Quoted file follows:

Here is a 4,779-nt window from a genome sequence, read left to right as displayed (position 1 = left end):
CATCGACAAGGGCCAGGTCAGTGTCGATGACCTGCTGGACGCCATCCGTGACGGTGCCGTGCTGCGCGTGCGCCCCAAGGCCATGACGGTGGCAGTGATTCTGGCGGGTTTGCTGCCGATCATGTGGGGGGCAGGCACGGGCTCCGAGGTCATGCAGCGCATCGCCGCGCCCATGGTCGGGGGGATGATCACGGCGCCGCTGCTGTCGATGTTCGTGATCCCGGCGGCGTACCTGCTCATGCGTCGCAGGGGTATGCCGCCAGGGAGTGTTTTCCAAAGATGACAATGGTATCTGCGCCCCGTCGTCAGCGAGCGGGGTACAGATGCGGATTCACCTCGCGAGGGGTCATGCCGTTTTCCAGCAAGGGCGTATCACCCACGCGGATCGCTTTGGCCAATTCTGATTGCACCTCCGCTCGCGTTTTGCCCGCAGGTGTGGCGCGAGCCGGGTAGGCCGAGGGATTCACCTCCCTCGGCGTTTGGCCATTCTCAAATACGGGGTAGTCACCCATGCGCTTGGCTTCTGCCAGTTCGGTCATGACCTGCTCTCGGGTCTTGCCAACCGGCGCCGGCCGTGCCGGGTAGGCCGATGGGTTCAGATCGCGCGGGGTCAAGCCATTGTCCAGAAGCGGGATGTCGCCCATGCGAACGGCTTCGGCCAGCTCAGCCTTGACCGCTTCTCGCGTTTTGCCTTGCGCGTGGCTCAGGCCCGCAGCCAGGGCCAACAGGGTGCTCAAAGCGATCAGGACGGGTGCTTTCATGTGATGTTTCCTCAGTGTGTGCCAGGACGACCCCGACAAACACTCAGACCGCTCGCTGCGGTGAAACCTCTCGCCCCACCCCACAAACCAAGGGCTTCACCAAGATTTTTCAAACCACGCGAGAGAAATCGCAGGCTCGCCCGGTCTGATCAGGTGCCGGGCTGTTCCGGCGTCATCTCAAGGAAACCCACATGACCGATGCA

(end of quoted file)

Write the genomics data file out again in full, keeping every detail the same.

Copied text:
Here is a 4,779-nt window from a genome sequence, read left to right as displayed (position 1 = left end):
CATCGACAAGGGCCAGGTCAGTGTCGATGACCTGCTGGACGCCATCCGTGACGGTGCCGTGCTGCGCGTGCGCCCCAAGGCCATGACGGTGGCAGTGATTCTGGCGGGTTTGCTGCCGATCATGTGGGGGGCAGGCACGGGCTCCGAGGTCATGCAGCGCATCGCCGCGCCCATGGTCGGGGGGATGATCACGGCGCCGCTGCTGTCGATGTTCGTGATCCCGGCGGCGTACCTGCTCATGCGTCGCAGGGGTATGCCGCCAGGGAGTGTTTTCCAAAGATGACAATGGTATCTGCGCCCCGTCGTCAGCGAGCGGGGTACAGATGCGGATTCACCTCGCGAGGGGTCATGCCGTTTTCCAGCAAGGGCGTATCACCCACGCGGATCGCTTTGGCCAATTCTGATTGCACCTCCGCTCGCGTTTTGCCCGCAGGTGTGGCGCGAGCCGGGTAGGCCGAGGGATTCACCTCCCTCGGCGTTTGGCCATTCTCAAATACGGGGTAGTCACCCATGCGCTTGGCTTCTGCCAGTTCGGTCATGACCTGCTCTCGGGTCTTGCCAACCGGCGCCGGCCGTGCCGGGTAGGCCGATGGGTTCAGATCGCGCGGGGTCAAGCCATTGTCCAGAAGCGGGATGTCGCCCATGCGAACGGCTTCGGCCAGCTCAGCCTTGACCGCTTCTCGCGTTTTGCCTTGCGCGTGGCTCAGGCCCGCAGCCAGGGCCAACAGGGTGCTCAAAGCGATCAGGACGGGTGCTTTCATGTGATGTTTCCTCAGTGTGTGCCAGGACGACCCCGACAAACACTCAGACCGCTCGCTGCGGTGAAACCTCTCGCCCCACCCCACAAACCAAGGGCTTCACCAAGATTTTTCAAACCACGCGAGAGAAATCGCAGGCTCGCCCGGTCTGATCAGGTGCCGGGCTGTTCCGGCGTCATCTCAAGGAAACCCACATGACCGATGCA